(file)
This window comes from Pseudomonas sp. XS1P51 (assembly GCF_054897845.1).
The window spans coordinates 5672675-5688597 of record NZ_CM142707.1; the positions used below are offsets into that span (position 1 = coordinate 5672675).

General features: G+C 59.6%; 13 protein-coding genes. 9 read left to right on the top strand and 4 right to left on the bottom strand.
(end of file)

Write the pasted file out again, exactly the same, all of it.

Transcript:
This window comes from Pseudomonas sp. XS1P51 (assembly GCF_054897845.1).
The window spans coordinates 5672675-5688597 of record NZ_CM142707.1; the positions used below are offsets into that span (position 1 = coordinate 5672675).

General features: G+C 59.6%; 13 protein-coding genes. 9 read left to right on the top strand and 4 right to left on the bottom strand.